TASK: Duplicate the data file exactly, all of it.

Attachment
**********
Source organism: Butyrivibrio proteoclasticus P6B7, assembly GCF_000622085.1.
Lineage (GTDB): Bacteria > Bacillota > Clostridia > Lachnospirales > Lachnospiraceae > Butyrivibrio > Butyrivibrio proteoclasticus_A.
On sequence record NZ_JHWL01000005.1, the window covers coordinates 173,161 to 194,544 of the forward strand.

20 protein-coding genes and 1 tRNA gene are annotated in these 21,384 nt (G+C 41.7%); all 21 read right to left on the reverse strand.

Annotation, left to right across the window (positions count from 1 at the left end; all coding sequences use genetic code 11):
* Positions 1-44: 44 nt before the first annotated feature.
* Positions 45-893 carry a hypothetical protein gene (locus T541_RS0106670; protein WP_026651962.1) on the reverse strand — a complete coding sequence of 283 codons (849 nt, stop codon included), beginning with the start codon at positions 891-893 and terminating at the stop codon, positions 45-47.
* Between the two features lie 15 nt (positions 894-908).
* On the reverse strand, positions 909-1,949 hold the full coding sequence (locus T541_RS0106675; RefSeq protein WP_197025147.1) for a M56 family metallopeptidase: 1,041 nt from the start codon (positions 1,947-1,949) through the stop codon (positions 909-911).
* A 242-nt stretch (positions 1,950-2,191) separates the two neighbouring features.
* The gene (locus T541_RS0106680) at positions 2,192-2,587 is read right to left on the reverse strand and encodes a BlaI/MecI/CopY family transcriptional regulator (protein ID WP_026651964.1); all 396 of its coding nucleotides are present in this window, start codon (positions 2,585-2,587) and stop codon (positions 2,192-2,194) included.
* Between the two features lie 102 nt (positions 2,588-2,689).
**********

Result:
Source organism: Butyrivibrio proteoclasticus P6B7, assembly GCF_000622085.1.
Lineage (GTDB): Bacteria > Bacillota > Clostridia > Lachnospirales > Lachnospiraceae > Butyrivibrio > Butyrivibrio proteoclasticus_A.
On sequence record NZ_JHWL01000005.1, the window covers coordinates 173,161 to 194,544 of the forward strand.

20 protein-coding genes and 1 tRNA gene are annotated in these 21,384 nt (G+C 41.7%); all 21 read right to left on the reverse strand.

Annotation, left to right across the window (positions count from 1 at the left end; all coding sequences use genetic code 11):
* Positions 1-44: 44 nt before the first annotated feature.
* Positions 45-893 carry a hypothetical protein gene (locus T541_RS0106670; protein WP_026651962.1) on the reverse strand — a complete coding sequence of 283 codons (849 nt, stop codon included), beginning with the start codon at positions 891-893 and terminating at the stop codon, positions 45-47.
* Between the two features lie 15 nt (positions 894-908).
* On the reverse strand, positions 909-1,949 hold the full coding sequence (locus T541_RS0106675; RefSeq protein WP_197025147.1) for a M56 family metallopeptidase: 1,041 nt from the start codon (positions 1,947-1,949) through the stop codon (positions 909-911).
* A 242-nt stretch (positions 1,950-2,191) separates the two neighbouring features.
* The gene (locus T541_RS0106680) at positions 2,192-2,587 is read right to left on the reverse strand and encodes a BlaI/MecI/CopY family transcriptional regulator (protein ID WP_026651964.1); all 396 of its coding nucleotides are present in this window, start codon (positions 2,585-2,587) and stop codon (positions 2,192-2,194) included.
* Between the two features lie 102 nt (positions 2,588-2,689).